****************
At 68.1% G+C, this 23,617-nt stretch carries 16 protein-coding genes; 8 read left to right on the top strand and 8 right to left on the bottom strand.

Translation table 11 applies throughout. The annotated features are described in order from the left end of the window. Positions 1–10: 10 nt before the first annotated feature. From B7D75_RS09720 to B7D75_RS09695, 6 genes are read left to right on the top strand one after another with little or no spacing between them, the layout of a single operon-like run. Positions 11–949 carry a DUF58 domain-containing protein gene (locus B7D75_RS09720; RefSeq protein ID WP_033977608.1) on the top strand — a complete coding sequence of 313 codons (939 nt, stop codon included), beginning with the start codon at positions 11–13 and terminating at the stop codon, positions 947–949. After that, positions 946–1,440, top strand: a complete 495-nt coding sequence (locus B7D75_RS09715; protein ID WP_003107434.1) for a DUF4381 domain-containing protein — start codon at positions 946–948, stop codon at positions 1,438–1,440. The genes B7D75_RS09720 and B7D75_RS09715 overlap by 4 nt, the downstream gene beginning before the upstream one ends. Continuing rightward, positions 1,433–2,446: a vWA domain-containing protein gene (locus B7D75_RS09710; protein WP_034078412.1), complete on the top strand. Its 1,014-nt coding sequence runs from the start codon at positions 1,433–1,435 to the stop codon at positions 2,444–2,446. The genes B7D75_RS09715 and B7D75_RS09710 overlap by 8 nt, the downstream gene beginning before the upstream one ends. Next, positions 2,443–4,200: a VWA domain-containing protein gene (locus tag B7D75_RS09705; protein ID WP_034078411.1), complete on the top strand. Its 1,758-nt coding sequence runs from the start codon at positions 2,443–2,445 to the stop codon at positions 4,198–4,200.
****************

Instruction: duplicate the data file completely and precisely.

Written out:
At 68.1% G+C, this 23,617-nt stretch carries 16 protein-coding genes; 8 read left to right on the top strand and 8 right to left on the bottom strand.

Translation table 11 applies throughout. The annotated features are described in order from the left end of the window. Positions 1–10: 10 nt before the first annotated feature. From B7D75_RS09720 to B7D75_RS09695, 6 genes are read left to right on the top strand one after another with little or no spacing between them, the layout of a single operon-like run. Positions 11–949 carry a DUF58 domain-containing protein gene (locus B7D75_RS09720; RefSeq protein ID WP_033977608.1) on the top strand — a complete coding sequence of 313 codons (939 nt, stop codon included), beginning with the start codon at positions 11–13 and terminating at the stop codon, positions 947–949. After that, positions 946–1,440, top strand: a complete 495-nt coding sequence (locus B7D75_RS09715; protein ID WP_003107434.1) for a DUF4381 domain-containing protein — start codon at positions 946–948, stop codon at positions 1,438–1,440. The genes B7D75_RS09720 and B7D75_RS09715 overlap by 4 nt, the downstream gene beginning before the upstream one ends. Continuing rightward, positions 1,433–2,446: a vWA domain-containing protein gene (locus B7D75_RS09710; protein WP_034078412.1), complete on the top strand. Its 1,014-nt coding sequence runs from the start codon at positions 1,433–1,435 to the stop codon at positions 2,444–2,446. The genes B7D75_RS09715 and B7D75_RS09710 overlap by 8 nt, the downstream gene beginning before the upstream one ends. Next, positions 2,443–4,200: a VWA domain-containing protein gene (locus tag B7D75_RS09705; protein ID WP_034078411.1), complete on the top strand. Its 1,758-nt coding sequence runs from the start codon at positions 2,443–2,445 to the stop codon at positions 4,198–4,200.